the trips, all necessary bait and tackle is provided at no charge.
Simply bring appropriate clothing, your fishing license, any food or
drink you wish to have (alcoholic beverages are okay), and the desire to
have some fun and catch some fish!
Clothing ... expect just about
anything in the Alaska summer. We recommend dressing in layers, and
raingear is a VERY good idea. Usually the high temperatures are in the
55-65 degree range, although sometimes in early or late season, it can be
at or below freezing early in the morning!
On the other hand, it can be 80
degrees or more on some of the warm afternoons. So layering is key.
Waterproof footwear is recommended, although not necessary. Many people
buy an inexpensive pair of knee high rubber boots, they work great! If
you're bringing along some waders or hip boots to wear if you're doing
some fishing on your own, they are fine too and will also double as
raingear for your bottom half!
... Alaska's famous for them! Fortunately, our trips are not! Actually, on most trips on the Kenai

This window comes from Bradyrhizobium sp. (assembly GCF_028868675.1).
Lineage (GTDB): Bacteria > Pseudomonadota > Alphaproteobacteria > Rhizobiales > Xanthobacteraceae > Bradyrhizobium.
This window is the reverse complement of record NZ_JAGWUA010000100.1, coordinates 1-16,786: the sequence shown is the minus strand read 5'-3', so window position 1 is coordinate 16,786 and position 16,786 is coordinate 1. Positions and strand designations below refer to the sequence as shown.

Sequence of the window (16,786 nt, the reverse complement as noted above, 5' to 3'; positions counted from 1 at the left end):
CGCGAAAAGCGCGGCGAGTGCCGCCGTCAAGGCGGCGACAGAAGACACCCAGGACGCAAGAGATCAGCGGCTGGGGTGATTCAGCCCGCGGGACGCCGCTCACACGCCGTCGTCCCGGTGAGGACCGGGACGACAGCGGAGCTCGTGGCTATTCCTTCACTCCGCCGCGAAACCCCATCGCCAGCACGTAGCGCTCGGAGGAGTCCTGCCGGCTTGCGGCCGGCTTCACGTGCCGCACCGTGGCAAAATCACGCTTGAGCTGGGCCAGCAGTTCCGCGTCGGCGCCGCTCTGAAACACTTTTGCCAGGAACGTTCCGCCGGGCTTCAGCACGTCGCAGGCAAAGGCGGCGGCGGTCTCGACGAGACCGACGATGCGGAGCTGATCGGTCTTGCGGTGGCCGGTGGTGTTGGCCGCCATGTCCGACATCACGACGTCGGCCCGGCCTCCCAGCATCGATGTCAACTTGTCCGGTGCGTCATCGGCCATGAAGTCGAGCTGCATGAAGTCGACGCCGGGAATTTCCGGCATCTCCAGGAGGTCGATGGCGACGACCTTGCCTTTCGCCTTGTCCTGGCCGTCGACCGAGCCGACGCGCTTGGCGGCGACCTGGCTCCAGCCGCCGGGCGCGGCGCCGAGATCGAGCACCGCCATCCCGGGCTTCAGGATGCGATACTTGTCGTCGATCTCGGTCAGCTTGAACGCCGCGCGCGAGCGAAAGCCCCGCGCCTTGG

Peninsula (unlike many of the inland locales) they are not much of a
problem. The Kenai and Kasilof trips see just a few of them 'skeeters! We occasionally run into gnats in July, but not too many of the bird-sized
blood-thirsty critters that you've probably seen a depiction of on a
postcard. The fly-outs will expose you to a few more bugs, but usually nothing that requires bug netting or the
like. We usually keep some repellant on board for those drizzly, calm days where we
can see a few bugs.
... Ahh, the important things in life! A 50% down payment is required to
reserve your dates. We accept cash, checks, all major credit cards and
are also happy to set up corporate accounts. The balance of your trip
payment is due when you arrive and any applicable taxes are added to the
total at that time. When you book your trips, we'll send out a packet in the
spring (or immediately if you're a late booking) with all the
information you'll need to make your trip an angling experience that
you'll cherish forever!
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- Alaska and Washington Steelhead, Salmon, and Halibut Fishing Guides / Charters
- Forks, Washington and Soldotna, Alaska, USA. Encounter any problems?? If